UQ School of Biological Sciences Associate Professor Bryan Grieg Fry and colleagues have published research this week which shows pythons are a surprising potential source of false-positives in snake venom detection kits.
Associate Professor Fry said that although pythons were non-venomous, “relic” traces of venom in their saliva could trigger the extremely sensitive snake venom detection kits.
“Using antivenom to treat patients with python bite injuries could potentially trigger life-threatening allergies to the antivenom, without the benefit of curing a snake bite,” he said.
“Unnecessary use of the antivenom reduces stocks available for patients who actually need it.”
Associate Professor Fry said this highlighted the decisions about administering antivenom should be based on the severity of clinical symptoms.
“A venom detection kit should be used to ensure that the appropriate antivenom is given, but it is sometimes mistakenly used as a diagnosis of snakebite by itself,” he said.
“All snakes evolved from a common ancestor that was a venomous lizard.”
“Evolution is like a crime scene, there is always evidence to be found if the scientist is a good enough detective.”
Associate Professor Fry said snakes had varying potency of ‘venomosity’ ranging from those capable of life-threatening bites, such as cobras or taipans, to those that have lost almost all their venom, such as egg-eating sea snakes and pythons.
Previous studies that found python saliva could cross-react in the snake venom detection kit were dismissed as an anomaly.
Associate Professor Fry’s study found that a python’s oral glands predominantly secrete mucous to aid in swallowing large prey, but there are also traces of relic venom.
“The extremely low levels of toxins in their mouths have no effect on prey or bitten humans, however in forensic-level diagnostic tools like the snake venom detection kit, they cross-react and give a false positive.”
“These novel molecules represent an untapped resource for biodiscovery,” Associate Professor Fry said.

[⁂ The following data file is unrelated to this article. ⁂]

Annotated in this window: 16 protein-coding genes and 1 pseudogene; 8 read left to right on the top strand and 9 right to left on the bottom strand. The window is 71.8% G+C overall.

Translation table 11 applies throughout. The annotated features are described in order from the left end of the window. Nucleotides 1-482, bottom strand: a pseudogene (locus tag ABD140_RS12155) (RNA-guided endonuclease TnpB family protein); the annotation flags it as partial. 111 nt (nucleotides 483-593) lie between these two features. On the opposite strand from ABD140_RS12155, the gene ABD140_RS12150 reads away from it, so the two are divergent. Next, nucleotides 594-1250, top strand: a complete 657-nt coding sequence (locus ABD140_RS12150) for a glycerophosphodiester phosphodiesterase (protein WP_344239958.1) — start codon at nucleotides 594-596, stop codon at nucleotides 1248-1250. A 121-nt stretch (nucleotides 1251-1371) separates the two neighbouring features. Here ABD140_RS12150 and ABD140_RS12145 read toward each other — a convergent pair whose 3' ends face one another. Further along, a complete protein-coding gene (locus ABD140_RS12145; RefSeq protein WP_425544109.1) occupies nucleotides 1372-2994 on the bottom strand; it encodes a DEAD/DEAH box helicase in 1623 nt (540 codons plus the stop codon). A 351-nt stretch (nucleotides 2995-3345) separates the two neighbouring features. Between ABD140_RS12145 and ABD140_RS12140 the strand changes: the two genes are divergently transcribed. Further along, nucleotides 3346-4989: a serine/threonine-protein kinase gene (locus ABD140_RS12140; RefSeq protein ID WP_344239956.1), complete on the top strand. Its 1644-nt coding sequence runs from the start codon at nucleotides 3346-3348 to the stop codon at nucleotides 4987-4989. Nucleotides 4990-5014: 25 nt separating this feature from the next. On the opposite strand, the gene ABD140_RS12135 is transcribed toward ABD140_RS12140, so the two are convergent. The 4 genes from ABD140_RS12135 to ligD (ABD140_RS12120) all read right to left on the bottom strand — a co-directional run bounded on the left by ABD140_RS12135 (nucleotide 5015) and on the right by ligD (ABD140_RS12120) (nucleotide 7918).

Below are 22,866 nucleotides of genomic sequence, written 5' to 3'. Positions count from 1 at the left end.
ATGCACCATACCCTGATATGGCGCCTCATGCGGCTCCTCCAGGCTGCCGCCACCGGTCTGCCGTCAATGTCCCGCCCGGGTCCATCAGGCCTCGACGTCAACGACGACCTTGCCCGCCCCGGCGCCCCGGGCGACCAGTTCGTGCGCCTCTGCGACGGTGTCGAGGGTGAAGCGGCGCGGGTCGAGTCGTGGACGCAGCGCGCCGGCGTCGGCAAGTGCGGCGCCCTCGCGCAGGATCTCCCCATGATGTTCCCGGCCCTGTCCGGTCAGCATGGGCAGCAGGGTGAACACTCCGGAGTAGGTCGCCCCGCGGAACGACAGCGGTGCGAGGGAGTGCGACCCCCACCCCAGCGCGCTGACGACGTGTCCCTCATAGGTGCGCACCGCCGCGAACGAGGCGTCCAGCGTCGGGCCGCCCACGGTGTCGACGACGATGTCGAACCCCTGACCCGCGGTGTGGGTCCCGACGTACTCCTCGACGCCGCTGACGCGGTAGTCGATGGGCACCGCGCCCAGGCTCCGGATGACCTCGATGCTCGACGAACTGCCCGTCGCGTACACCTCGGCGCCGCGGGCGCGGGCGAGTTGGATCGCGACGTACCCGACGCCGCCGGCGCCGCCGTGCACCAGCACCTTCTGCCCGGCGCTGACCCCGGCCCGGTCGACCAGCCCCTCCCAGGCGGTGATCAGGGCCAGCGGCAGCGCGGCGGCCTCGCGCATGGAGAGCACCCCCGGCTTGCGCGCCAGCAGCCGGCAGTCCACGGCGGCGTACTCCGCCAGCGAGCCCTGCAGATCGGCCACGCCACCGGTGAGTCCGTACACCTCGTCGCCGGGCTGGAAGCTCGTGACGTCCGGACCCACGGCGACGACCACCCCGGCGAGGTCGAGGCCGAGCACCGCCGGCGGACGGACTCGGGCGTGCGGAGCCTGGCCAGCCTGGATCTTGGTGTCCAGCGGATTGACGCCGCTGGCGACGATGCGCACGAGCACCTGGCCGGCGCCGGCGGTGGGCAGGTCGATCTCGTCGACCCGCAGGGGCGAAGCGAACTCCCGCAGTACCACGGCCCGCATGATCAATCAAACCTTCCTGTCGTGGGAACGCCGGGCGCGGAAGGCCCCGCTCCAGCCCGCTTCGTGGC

“We have found that the low level of ancient toxins still secreted in these glands includes novel compounds quite different than those from their well-studied cousins like rattlesnakes or mambas.”
“In addition to providing insights regarding how the snake venom system evolved, these results reinforce the value of studying a wide range of snakes, as novel compounds with significant potential for use in drug design and development may be uncovered in the most unlikely of places,” he said.
The study findings are published in Molecular & Cellular Proteomics.
Media: Associate Professor Bryan Fry (email@example.com or 0400193182) or School of Biological Sciences Communications Manager Tracey Franchi (firstname.lastname@example.org or 3365 4831).
About the School of Biological Sciences
Through research undertaken in the School, UQ has been ranked by the 2012 National Taiwan University Rankings in the top five universities globally for research in ecology and environmental biology and in the top 18 universities globally for plant and animal biology. The UQ School of Biological Sciences attracts researchers of world standing in a range of disciplines, with international leaders in many diverse fields. Our work spans the scales of biological organisation, from molecules and cells to organisms, populations, species and communities. With more than 150 researchers working in evolution, global change biology, ecology, aquaculture, animal behaviour, physiology, entomology, zoology, botany, genomics, development and conservation biology, our researchers and graduate scientists are well-equipped to make a real difference in contributing to solving global problems.